From the Tri County Sentry (Part 1):
“The Oxnard City Council discussed its water future in detail during the Jan. 15 Oxnard City Council meeting as the group learned about how it may allocate groundwater over the next 20 years. The group learned that it needs to make some adjustments and use less water moving forward, which will be a challenge.
Assistant City Attorney Khiri Klima made the presentation and said the Fox Canyon Groundwater Management Agency’s (GMA) groundwater allocation ordinance would significantly affect the city’s groundwater pumping for the next 20 years. … ”
Read more the Tri County Sentry here: Oxnard prepares for changes in groundwater use (Part 1)
Read Part 2 here: Water rates in Oxnard may rise in the future
From the Ventura County Star:
“A state water management agency will consider a new pumping allocation formula on Wednesday that city officials fear will lead to higher water rates. The Fox Canyon Groundwater Management Agency board is expected to vote on an ordinance that sets pumping allocation for agricultural and municipal users.
The proposal calls for municipal and industrial users to pump no more than 35,000 acre-feet of groundwater a year, representing less than 40 percent of the total allocation. There are two groups that pump water from the Oxnard and Pleasant Valley basins — agricultural and municipal and industrial. Negotiations have been taking place for years with the groundwater management agency as it prepares a sustainability plan under state conservation mandates. … ”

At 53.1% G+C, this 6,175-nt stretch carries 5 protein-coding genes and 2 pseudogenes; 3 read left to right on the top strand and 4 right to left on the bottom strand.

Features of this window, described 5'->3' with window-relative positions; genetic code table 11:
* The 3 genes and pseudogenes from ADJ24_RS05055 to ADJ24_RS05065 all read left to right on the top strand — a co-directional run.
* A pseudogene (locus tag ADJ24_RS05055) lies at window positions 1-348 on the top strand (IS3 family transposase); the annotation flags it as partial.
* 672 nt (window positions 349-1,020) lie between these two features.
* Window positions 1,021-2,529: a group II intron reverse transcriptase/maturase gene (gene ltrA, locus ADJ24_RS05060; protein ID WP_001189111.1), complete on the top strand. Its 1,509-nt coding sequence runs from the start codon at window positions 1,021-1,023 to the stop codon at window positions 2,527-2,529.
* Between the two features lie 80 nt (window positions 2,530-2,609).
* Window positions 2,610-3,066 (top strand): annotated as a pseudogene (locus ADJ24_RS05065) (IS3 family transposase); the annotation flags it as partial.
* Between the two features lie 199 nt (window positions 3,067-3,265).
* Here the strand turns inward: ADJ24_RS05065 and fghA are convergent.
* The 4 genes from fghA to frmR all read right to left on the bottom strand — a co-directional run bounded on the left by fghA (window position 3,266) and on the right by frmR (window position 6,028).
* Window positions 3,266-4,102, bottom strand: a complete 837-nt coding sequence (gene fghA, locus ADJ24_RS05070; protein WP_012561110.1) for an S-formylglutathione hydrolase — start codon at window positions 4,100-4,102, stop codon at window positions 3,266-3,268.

Read more from the Ventura County Star here: Ventura County: Groundwater allocation between cities and agriculture up for discussion
Data shows groundwater recharge in the region has declined by 1.1 MAF since 2000; storage remains at unhealthy levels
From Maven’s Notebook:
“At the October meeting of Metropolitan’s Water Planning and Stewardship Committee, Senior Engineer Matt Hacker updated the committee members on regional groundwater conditions, including groundwater production, recharge, and storage conditions.
There are 88 groundwater basins and subbasins within the Metropolitan service area. Groundwater provides over 1/3rd of the region’s water supplies. 89% of the basins within the Metropolitan service area either are adjudicated or managed. … “
Continue reading at Maven’s Notebook here: METROPOLITAN WATER DISTRICT: Update on Southern California regional groundwater conditions
From Water Deeply:
“Across California, Groundwater Sustainability Agencies (GSAs) are devising plans to reduce long-term overdraft. As part of the 2014 Sustainable Groundwater Management Act, GSAs will submit plans in 2020–22, which detail strategies to bring groundwater use into balance by 2040.
Planning processes must assemble stakeholders and estimate sustainable yields of groundwater, quantify existing pumping, describe future options to limit overdraft and identify funding. GSAs are actively searching for ways to stretch limited supplies and sustainably use the underground storage space created by decades of overdraft, drawing on lessons of previous regional agreements. … “
Read more from Water Deeply here: ‘Exchange Pools’: Los Angeles Provides Innovative Groundwater Strategy